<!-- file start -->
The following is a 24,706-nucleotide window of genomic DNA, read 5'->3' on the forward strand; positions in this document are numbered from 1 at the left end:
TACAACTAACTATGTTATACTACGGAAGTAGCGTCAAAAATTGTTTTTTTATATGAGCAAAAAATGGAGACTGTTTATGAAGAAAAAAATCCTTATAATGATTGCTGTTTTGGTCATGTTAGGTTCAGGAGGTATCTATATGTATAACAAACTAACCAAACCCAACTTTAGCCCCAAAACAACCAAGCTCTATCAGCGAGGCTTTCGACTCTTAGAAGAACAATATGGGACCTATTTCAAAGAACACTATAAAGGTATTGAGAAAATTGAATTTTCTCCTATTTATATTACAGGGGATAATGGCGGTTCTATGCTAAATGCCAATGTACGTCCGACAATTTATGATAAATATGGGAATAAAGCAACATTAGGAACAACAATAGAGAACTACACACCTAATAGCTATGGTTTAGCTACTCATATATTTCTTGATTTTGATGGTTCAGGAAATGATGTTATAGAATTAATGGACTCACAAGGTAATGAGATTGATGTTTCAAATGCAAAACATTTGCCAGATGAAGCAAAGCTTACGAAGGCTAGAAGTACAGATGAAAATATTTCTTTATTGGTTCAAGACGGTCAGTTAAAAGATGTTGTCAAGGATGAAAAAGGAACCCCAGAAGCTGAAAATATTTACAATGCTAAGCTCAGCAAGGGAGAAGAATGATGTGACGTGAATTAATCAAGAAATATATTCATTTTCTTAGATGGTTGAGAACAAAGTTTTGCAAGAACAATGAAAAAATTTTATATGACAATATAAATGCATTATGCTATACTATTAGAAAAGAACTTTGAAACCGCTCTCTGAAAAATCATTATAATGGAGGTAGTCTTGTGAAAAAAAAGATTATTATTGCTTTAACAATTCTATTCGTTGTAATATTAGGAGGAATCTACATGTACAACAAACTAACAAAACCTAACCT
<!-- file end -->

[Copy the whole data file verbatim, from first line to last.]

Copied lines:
The following is a 24,706-nucleotide window of genomic DNA, read 5'->3' on the forward strand; positions in this document are numbered from 1 at the left end:
TACAACTAACTATGTTATACTACGGAAGTAGCGTCAAAAATTGTTTTTTTATATGAGCAAAAAATGGAGACTGTTTATGAAGAAAAAAATCCTTATAATGATTGCTGTTTTGGTCATGTTAGGTTCAGGAGGTATCTATATGTATAACAAACTAACCAAACCCAACTTTAGCCCCAAAACAACCAAGCTCTATCAGCGAGGCTTTCGACTCTTAGAAGAACAATATGGGACCTATTTCAAAGAACACTATAAAGGTATTGAGAAAATTGAATTTTCTCCTATTTATATTACAGGGGATAATGGCGGTTCTATGCTAAATGCCAATGTACGTCCGACAATTTATGATAAATATGGGAATAAAGCAACATTAGGAACAACAATAGAGAACTACACACCTAATAGCTATGGTTTAGCTACTCATATATTTCTTGATTTTGATGGTTCAGGAAATGATGTTATAGAATTAATGGACTCACAAGGTAATGAGATTGATGTTTCAAATGCAAAACATTTGCCAGATGAAGCAAAGCTTACGAAGGCTAGAAGTACAGATGAAAATATTTCTTTATTGGTTCAAGACGGTCAGTTAAAAGATGTTGTCAAGGATGAAAAAGGAACCCCAGAAGCTGAAAATATTTACAATGCTAAGCTCAGCAAGGGAGAAGAATGATGTGACGTGAATTAATCAAGAAATATATTCATTTTCTTAGATGGTTGAGAACAAAGTTTTGCAAGAACAATGAAAAAATTTTATATGACAATATAAATGCATTATGCTATACTATTAGAAAAGAACTTTGAAACCGCTCTCTGAAAAATCATTATAATGGAGGTAGTCTTGTGAAAAAAAAGATTATTATTGCTTTAACAATTCTATTCGTTGTAATATTAGGAGGAATCTACATGTACAACAAACTAACAAAACCTAACCT